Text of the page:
autosport.com
Search:
Find out more about our subscriptions
  AUTOSPORT+ LOGIN AUTOSPORT Plus  
Username:
Password:
OBSERVATIONS - PUBLISHED ON AUGUST 1ST 2011
Paddock Life

Behind the scenes in Hungary
AUTOSPORT's group F1 editor Jonathan Noble brings more tales from the paddock after the Hungarian Grand Prix weekend

  By Jonathan Noble
 
 

The Hungarian Grand Prix might have been the 11th of this 19-race season, but with Formula 1's summer break looming, it actually felt like the halfway point of the campaign.

Discussion in the paddock inevitably focused on what people were going to be up to during the break with drivers set to be all over the place.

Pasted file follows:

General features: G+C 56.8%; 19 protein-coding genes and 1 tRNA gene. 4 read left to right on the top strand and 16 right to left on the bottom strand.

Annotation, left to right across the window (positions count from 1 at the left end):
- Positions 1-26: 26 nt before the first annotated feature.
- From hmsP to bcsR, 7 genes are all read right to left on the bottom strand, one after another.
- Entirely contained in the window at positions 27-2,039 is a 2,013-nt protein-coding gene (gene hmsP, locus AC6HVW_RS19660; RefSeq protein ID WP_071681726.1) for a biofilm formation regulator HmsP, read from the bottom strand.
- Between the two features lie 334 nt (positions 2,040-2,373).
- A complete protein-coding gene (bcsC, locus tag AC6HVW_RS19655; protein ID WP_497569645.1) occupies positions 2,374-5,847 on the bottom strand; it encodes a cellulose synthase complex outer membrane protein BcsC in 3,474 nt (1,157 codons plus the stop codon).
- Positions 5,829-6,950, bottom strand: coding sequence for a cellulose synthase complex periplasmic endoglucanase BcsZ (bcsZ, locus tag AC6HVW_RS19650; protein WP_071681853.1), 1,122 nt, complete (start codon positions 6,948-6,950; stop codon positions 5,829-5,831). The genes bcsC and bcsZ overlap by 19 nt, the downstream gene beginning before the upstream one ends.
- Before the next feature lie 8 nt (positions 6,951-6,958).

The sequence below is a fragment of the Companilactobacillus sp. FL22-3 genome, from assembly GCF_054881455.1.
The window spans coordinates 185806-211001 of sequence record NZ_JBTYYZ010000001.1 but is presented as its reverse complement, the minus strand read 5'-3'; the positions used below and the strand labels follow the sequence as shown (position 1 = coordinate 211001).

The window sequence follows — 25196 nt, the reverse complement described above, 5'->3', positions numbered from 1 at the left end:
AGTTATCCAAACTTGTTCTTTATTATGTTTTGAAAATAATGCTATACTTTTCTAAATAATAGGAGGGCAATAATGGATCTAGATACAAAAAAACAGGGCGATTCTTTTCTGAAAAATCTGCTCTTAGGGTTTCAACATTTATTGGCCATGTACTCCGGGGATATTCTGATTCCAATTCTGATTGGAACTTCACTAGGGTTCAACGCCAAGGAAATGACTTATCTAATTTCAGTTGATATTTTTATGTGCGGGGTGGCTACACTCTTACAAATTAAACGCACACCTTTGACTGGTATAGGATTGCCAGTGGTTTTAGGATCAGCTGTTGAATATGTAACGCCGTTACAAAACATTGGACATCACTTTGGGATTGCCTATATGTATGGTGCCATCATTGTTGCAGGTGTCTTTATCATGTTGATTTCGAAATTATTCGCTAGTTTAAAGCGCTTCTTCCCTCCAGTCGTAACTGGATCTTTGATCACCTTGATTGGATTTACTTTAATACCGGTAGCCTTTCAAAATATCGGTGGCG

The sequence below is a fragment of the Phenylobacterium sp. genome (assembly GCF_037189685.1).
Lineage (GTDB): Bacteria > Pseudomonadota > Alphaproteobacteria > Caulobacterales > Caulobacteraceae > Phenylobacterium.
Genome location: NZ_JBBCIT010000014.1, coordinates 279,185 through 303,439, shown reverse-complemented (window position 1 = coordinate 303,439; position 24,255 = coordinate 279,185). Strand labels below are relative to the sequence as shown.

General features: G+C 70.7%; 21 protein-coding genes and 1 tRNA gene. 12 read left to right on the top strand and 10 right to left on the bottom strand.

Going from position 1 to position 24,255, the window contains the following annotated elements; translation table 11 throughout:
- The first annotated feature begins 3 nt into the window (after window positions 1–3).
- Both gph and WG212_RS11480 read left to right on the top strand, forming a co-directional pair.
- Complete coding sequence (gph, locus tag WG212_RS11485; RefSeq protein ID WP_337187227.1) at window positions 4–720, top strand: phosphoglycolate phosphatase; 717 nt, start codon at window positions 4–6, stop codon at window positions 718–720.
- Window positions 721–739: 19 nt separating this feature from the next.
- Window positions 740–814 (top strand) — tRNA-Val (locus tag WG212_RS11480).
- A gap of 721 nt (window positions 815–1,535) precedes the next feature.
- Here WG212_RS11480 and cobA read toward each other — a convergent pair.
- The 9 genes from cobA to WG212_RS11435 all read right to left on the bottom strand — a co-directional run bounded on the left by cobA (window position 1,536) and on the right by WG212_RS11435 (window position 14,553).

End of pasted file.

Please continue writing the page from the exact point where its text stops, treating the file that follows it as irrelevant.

Mark Webber is doing a Tour de France stage with Alain Prost while Jenson Button says he can't wait to go swimming with dolphins in Hawaii.

Hungaroring track 2011
Hungary was the last stop for F1 before the summer break sutton-images.com

There was a spate of anniversaries at the Hungaroring, with the Hungarian GP marking the 100th event since Bahrain 2006 when Nico Rosberg, Toro Rosso and the 2.4-litre V8 engines all raced for the first time.

With the great city of Budapest not far from the track, there was plenty of fun to be had over the weekend too although Team Lotus played host to the regular 'F1 Football Evening' where paddock representatives made their predictions for the year ahead, and The Sun's Ian Gordon walked away with the prize for being most spot-on 12 months ago.